Lewis’ Topographical Dictionary, Ireland

Lewis’ Topographical Dictionary Ireland comprises of several counties, cities, boroughs, parish and villages – with historical and statistical descriptions – of Ireland.

  • Place
    Derrynoose, Derraghnuse, Madden
  • County
  • Parish
    Derrynoose, Derraghnuse, Madden
  • Content
    DERRYNOOSE, DERRAGHNUSE, or MADDEN, a parish, partly in the barony of TURANY, but chiefly in that of ARMAGH, county of ARMAGH, and province of ULSTER, 2 1/2 miles (N. N. W.) from Keady, on the road to Middleton; containing 8024 inhabitants.

    This parish was united to Tynan in 1663, and separated from it in 1709, when the first church was built at Madden, from which it is frequently called the parish of Madden. It comprises, according to the Ordnance survey, 15,049 statute acres, of which 9653 3/4 are in the barony of Armagh: about 716 are bog, and about 20 water. The land is light, but fertile, and in a high state of cultivation. Leslie Hill, the seat of David Leslie, Esq., is beautifully situated, and the avenue and plantations have been much improved of late years; there are also several good farm-houses in the parish.

    The living is a rectory and vicarage, in the diocese of Armagh, and in the patronage of the Archbishop, the tithes amount to £646. 10. 6. The glebe-house, which, as well as the church, is at Madden, was erected by the incumbent, the Rev. James Jones, and is large and handsome, and p1easantly situated on a fertile glebe of 460 acres. The church is a very commodious edifice, rebuilt in 1816, by aid of a loan of £1000 from the 1ate Board of First Fruits, and recently repaired by aid of a grant of £157 from the Ecc1esiastical Commissioners.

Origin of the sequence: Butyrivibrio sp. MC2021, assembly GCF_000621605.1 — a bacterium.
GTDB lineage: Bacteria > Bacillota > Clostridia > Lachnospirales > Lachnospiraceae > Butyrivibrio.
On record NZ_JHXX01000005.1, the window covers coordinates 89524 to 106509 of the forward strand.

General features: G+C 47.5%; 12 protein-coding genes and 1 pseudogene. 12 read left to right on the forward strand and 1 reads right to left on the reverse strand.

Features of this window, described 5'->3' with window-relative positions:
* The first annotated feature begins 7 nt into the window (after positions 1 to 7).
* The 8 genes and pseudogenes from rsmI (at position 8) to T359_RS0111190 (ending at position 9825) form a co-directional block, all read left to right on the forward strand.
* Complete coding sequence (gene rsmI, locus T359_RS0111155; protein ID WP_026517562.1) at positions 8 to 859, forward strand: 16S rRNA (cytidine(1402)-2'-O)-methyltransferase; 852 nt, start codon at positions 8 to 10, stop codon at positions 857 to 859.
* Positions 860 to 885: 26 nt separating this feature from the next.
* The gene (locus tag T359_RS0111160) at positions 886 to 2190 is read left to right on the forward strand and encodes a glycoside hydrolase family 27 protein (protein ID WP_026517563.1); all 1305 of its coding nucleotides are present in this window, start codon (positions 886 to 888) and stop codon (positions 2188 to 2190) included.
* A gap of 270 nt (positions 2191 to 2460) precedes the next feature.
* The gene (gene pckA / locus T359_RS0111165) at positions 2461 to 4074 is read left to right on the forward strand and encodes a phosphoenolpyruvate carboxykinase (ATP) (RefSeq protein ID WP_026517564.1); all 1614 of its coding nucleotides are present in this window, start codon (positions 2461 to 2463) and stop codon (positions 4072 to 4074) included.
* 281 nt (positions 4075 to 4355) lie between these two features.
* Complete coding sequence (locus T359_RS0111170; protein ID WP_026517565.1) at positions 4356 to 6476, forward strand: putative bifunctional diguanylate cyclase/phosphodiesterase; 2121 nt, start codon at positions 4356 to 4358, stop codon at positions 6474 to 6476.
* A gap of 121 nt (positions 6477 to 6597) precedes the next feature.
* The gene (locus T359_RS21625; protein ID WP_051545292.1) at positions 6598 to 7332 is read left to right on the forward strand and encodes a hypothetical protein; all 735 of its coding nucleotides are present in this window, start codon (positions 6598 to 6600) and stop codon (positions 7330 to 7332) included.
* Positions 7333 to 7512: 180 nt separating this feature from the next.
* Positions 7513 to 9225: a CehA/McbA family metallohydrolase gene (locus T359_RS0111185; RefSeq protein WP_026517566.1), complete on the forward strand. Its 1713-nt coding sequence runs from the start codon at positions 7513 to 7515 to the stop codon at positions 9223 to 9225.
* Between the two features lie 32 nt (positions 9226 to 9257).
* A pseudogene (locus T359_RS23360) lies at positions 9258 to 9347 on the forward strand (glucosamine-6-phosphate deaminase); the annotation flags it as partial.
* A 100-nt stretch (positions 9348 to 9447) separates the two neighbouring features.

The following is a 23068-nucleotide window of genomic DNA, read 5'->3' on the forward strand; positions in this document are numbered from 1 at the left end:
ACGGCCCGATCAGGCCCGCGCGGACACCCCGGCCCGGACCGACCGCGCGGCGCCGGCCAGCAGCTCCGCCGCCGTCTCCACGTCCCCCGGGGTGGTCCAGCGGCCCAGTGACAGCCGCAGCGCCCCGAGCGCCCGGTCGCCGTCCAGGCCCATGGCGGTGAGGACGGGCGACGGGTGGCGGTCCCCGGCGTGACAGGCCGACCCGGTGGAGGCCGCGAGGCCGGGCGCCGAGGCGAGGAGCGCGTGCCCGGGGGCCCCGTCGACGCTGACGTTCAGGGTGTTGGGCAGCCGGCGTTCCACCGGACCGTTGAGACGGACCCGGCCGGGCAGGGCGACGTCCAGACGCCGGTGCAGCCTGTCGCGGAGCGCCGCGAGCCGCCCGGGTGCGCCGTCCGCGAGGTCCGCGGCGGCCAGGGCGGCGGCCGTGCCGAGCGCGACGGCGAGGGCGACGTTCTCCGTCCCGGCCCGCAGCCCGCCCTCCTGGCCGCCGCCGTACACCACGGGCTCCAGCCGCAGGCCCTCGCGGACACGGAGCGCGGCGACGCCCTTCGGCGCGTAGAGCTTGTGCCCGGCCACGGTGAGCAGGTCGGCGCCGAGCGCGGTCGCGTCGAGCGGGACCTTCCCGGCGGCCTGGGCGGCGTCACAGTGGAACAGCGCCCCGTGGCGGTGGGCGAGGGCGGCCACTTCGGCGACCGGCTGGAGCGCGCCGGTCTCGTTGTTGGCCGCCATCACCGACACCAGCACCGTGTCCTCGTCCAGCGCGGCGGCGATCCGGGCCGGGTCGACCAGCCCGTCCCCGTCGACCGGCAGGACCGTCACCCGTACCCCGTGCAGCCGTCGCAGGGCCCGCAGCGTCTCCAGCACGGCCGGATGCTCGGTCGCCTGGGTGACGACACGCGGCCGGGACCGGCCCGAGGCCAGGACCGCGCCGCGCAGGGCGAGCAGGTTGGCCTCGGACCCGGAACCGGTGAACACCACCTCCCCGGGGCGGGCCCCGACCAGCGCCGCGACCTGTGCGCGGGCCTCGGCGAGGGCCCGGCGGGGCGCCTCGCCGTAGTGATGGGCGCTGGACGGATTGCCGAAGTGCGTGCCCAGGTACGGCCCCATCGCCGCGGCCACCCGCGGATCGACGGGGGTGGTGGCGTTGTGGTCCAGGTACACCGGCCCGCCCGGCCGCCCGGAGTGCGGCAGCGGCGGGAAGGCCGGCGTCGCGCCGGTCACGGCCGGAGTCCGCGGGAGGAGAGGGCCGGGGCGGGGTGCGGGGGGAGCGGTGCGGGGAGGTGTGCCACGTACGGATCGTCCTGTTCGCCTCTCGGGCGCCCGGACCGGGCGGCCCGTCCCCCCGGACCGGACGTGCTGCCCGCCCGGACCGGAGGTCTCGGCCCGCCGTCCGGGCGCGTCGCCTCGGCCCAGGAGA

In the R. C. divisions the parish is the head of a union or district, comprising also that of Keady, and containing three chapels, two in Keady and one at Derrynoose, near the ruins of the old church; it was built in 1834, at an expense of £500.

    There is a place of worship for Presbyterians in connection with the Synod of Ulster which was rebuilt in 1834, at a cost of £800.

    Besides the parochial schools, there are others at Temple and Kilcreevy; a female school at Fargort, built by Capt. Singleton on two acres of land; and Derrynoose school, bulilt by Lord Charlemont, and supported by his Lordship, Col. Close, and Capt. Singleton; there are also five private schools.

    The old church is a picturesque object, situated in an extensive cemetery. Near Madden is a valuable chalybeate spring; and lead mines exist in the parish, but are not worked at present.